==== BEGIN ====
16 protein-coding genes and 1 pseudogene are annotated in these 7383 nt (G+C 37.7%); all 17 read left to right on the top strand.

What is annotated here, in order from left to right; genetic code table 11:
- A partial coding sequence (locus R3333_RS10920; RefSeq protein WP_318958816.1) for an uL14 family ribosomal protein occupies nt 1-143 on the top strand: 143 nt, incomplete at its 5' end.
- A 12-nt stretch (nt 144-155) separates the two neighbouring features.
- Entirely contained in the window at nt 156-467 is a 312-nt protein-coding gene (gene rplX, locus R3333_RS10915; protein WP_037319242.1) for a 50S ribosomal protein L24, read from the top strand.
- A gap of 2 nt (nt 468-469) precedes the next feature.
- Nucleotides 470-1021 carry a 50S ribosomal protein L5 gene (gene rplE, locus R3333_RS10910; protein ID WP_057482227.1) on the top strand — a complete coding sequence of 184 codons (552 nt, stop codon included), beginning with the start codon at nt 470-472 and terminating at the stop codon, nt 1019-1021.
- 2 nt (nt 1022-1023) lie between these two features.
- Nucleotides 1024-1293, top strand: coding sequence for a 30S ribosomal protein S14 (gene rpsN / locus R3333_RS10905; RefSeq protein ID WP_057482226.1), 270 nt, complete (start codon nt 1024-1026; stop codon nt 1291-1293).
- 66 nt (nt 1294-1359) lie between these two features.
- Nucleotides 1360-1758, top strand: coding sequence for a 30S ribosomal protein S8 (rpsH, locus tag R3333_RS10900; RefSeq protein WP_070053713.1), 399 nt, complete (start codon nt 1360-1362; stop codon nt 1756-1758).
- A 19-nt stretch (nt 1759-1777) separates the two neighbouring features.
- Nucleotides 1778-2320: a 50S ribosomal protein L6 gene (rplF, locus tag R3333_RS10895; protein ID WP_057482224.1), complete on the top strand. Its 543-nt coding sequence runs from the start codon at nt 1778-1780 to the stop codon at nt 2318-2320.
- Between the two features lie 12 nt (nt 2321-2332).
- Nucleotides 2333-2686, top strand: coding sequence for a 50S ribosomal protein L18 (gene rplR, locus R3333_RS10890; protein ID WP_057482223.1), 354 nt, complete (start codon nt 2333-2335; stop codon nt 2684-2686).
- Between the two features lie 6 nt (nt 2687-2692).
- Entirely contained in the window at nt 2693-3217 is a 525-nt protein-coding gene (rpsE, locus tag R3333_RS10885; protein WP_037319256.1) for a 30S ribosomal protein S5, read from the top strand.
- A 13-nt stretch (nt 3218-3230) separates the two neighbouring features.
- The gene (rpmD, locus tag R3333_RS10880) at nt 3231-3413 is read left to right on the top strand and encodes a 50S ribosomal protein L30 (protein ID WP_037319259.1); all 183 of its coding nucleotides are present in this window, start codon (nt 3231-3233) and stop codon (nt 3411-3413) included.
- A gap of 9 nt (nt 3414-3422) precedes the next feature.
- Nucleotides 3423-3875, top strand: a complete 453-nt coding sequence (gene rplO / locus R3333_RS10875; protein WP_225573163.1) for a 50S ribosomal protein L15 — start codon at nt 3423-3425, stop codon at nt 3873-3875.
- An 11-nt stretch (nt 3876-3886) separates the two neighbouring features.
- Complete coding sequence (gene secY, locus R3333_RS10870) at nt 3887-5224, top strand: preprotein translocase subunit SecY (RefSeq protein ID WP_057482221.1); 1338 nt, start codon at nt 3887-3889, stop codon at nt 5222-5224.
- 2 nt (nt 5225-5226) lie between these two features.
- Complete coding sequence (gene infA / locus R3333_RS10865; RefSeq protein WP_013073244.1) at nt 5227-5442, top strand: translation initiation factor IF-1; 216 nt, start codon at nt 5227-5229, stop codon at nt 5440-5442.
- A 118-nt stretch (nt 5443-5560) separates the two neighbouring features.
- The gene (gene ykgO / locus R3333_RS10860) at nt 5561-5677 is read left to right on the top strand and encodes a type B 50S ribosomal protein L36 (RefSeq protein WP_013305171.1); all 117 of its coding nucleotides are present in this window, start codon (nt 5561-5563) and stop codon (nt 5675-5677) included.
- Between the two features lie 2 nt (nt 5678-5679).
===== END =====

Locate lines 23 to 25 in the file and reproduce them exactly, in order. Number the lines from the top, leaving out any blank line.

- Complete coding sequence (gene secY, locus R3333_RS10870) at nt 3887-5224, top strand: preprotein translocase subunit SecY (RefSeq protein ID WP_057482221.1); 1338 nt, start codon at nt 3887-3889, stop codon at nt 5222-5224.
- 2 nt (nt 5225-5226) lie between these two features.
- Complete coding sequence (gene infA / locus R3333_RS10865; RefSeq protein WP_013073244.1) at nt 5227-5442, top strand: translation initiation factor IF-1; 216 nt, start codon at nt 5227-5229, stop codon at nt 5440-5442.